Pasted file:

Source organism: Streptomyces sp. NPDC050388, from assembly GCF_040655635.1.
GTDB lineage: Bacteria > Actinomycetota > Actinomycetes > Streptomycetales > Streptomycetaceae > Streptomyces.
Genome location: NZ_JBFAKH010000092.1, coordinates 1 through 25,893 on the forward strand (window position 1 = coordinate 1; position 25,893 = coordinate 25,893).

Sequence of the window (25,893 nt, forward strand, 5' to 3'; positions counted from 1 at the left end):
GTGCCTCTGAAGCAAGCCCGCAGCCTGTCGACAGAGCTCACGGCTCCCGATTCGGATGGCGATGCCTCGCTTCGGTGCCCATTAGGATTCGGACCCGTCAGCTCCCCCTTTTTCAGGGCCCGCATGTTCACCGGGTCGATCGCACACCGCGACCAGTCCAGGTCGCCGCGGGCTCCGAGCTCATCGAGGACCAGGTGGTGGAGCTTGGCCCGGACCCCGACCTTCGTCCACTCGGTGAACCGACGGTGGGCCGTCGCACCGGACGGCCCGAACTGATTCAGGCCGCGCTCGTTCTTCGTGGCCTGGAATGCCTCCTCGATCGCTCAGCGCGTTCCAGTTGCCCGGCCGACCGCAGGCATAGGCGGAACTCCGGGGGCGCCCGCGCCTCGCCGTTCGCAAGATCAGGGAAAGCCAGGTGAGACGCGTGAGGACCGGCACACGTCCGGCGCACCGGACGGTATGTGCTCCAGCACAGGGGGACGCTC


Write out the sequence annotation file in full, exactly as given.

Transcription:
Source organism: Streptomyces sp. NPDC050388, from assembly GCF_040655635.1.
GTDB lineage: Bacteria > Actinomycetota > Actinomycetes > Streptomycetales > Streptomycetaceae > Streptomyces.
Genome location: NZ_JBFAKH010000092.1, coordinates 1 through 25,893 on the forward strand (window position 1 = coordinate 1; position 25,893 = coordinate 25,893).

Sequence of the window (25,893 nt, forward strand, 5' to 3'; positions counted from 1 at the left end):
GTGCCTCTGAAGCAAGCCCGCAGCCTGTCGACAGAGCTCACGGCTCCCGATTCGGATGGCGATGCCTCGCTTCGGTGCCCATTAGGATTCGGACCCGTCAGCTCCCCCTTTTTCAGGGCCCGCATGTTCACCGGGTCGATCGCACACCGCGACCAGTCCAGGTCGCCGCGGGCTCCGAGCTCATCGAGGACCAGGTGGTGGAGCTTGGCCCGGACCCCGACCTTCGTCCACTCGGTGAACCGACGGTGGGCCGTCGCACCGGACGGCCCGAACTGATTCAGGCCGCGCTCGTTCTTCGTGGCCTGGAATGCCTCCTCGATCGCTCAGCGCGTTCCAGTTGCCCGGCCGACCGCAGGCATAGGCGGAACTCCGGGGGCGCCCGCGCCTCGCCGTTCGCAAGATCAGGGAAAGCCAGGTGAGACGCGTGAGGACCGGCACACGTCCGGCGCACCGGACGGTATGTGCTCCAGCACAGGGGGACGCTC